Marcus Sedgwick (editor)
Have you ever imagined what the world would be like if things had worked out differently during significant moments in history? If a minute little detail had been changed? The smallest change could, after all, alter the world as we know it. This is what this anthology tackles with eight short stories focusing on different part of our world history. Contributors include Philip Ardagh, Frank Cottrell-Boyce, Anthony McGowan, Linda Newbery, Mal Peet, Eleanor Updale, Matt Whyman and editor Marcus Sedgwick. With authors of that calibre, you know you are on to a good thing!
I was instantly drawn to this anthology because of its fantastic title. In fact, I didn’t really know what it was about and I am not usually fan of “what ifs” stories messing with history, because I think there is sometimes a very thin line between what is acceptable and what is not. However, I was totally won over with this one, because this anthology offers some pretty thought-provoking writing and some scary insights in what could have been!
My favourite stories were definitely those by Marcus Sedgwick and Anthony McGowan. Sedgwick’s story, The Burning Glass, focuses on Napoleon’s time in exile in Elba while he was plotting his return to France. I have to say at first I couldn’t really see where the story was going, but the last sentence … well let’s just say this short last sentence illustrates exactly how something unbelievably simple can change everything, and will will make you look back and realise how skillful a writer Sedgwick is. The structure of the story is very clever.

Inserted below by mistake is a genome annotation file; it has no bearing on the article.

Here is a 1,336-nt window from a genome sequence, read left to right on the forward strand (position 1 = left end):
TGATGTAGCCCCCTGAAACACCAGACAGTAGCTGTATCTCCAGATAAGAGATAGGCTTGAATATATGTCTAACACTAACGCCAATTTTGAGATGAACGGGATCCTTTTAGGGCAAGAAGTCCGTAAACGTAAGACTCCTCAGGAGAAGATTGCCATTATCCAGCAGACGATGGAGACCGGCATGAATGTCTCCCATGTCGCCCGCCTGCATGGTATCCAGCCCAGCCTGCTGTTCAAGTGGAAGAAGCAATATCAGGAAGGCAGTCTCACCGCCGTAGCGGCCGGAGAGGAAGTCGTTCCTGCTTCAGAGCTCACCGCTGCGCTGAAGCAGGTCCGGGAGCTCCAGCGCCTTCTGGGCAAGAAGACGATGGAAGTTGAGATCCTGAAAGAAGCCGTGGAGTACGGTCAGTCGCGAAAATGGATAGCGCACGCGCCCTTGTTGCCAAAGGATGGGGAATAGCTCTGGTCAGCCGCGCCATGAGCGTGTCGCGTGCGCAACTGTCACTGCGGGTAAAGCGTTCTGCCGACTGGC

McGowan’s story, Jesus Wept, focuses on Jesus’ time in the desert and his temptation by the Devil. How clever to show the Devil as a contemporary of ours, with all the mod-cons; is our way of life gone to the point that it is the devil-personified? Certainly it gives the reader food for thought and so does the rest of the story. I was particularly interested in this one because I am a “willingly-demoted Christian” (ie I was brought up a Catholic but turned my back on it as soon as I could); trying to tempt Jesus, the Devil lists out all the things that our civilisation has done in the name of Christianity. But at the end, the reader is left to wonder what would the world be without Christianity, or religion in general. I found this story particularly thought-provoking, and it made me look again at my own beliefs, and bring new perspective to them. It didn’t turn me into a reborn Christian, but it certainly made me think.
The other stories are just as skillful, sometimes chilling; Cottrell-Boyce’s account of Scotland under Aztec rule was a particularly vivid reminder of what imperial nations such as ours have made other countries endure and what happens if the shoe is on the other foot!
I encourage you to read this anthology if you want something a little different; it will undoubtedly challenge your view of the world.
Sent for review by publisher